2. Francesco Starace:

    While we are visiting these homes, the same people that will shut the power off and take the old meter out ... can also put in fibre optic cables into the pipe going out to our cabin, what we are proposing is to give the opportunity to ... use our pipelines, do not destroy walls, do not break everything, just use that. This will reduce the cost of fibre cable laying by a factor of five.

  3. Century Fox Rupert Murdoch:

    In less than two months, Tucker has taken cable news by storm with his spirited interviews and consistently strong performance, viewers have overwhelmingly responded to the show and we look forward to him being a part of Fox News’ powerful primetime line-up.

  4. Ronn Torossian:

    Every indication is that Netflix pays very well, perhaps similar to a premium cable channel, with 60 million global subscribers and a projected $6 billion dollars in revenue, stars are treated very well by Netflix.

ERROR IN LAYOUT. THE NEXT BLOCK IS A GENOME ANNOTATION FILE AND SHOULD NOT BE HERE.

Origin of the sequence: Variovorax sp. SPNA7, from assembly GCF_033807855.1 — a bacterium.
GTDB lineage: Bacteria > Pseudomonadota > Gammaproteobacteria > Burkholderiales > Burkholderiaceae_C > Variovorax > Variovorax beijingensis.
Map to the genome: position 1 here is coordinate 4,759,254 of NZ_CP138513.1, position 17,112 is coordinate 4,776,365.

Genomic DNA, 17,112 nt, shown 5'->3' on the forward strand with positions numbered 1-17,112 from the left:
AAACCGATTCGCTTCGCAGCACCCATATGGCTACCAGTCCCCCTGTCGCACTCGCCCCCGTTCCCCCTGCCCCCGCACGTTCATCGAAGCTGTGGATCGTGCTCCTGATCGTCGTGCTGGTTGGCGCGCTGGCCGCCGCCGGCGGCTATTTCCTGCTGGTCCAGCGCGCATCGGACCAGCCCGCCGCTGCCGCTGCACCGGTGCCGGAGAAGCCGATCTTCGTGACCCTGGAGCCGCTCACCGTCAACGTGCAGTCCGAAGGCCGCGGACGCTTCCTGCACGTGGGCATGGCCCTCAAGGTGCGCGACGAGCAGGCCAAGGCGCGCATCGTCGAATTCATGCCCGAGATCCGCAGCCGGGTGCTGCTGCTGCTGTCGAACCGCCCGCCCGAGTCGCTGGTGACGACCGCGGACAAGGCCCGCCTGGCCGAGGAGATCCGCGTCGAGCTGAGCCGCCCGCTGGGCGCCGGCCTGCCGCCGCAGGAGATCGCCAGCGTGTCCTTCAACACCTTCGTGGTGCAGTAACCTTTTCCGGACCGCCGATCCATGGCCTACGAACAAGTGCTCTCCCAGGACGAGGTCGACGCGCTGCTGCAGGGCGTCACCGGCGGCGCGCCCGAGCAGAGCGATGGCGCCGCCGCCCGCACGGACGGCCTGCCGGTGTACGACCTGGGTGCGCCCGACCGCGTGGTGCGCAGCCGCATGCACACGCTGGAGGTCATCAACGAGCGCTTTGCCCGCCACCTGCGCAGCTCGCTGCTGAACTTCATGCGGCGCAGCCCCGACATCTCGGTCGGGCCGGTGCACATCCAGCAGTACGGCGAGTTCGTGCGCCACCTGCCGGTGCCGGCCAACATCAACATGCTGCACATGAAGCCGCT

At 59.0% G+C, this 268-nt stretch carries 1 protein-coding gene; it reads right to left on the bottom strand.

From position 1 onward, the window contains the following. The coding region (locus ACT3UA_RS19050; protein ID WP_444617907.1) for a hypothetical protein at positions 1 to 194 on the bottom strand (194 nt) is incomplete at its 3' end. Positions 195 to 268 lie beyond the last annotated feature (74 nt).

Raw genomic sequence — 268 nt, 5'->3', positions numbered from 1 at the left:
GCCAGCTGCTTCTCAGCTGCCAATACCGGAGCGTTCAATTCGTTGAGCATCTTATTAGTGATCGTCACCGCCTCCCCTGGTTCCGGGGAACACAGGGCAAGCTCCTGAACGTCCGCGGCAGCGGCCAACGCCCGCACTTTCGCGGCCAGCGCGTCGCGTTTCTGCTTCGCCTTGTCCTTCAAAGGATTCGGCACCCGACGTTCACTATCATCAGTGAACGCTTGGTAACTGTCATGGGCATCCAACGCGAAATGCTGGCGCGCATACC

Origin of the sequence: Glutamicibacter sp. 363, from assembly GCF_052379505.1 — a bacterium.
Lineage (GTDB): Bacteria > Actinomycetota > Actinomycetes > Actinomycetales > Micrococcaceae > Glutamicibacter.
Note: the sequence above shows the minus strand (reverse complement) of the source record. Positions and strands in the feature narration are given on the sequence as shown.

5. Natalya Sindeyeva:

    We were told several times: 'We're sorry, we've got other business interests and we're not prepared to take this risk,' if it's not in the business interests (of cable networks) to cut off Dozhd, then what other reason can it be? There can be no explanation other than the political one.

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Translations for cable

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    money demanded for the return of a captured person
    • A. match
    • B. accident
    • C. confectionery
    • D. ransom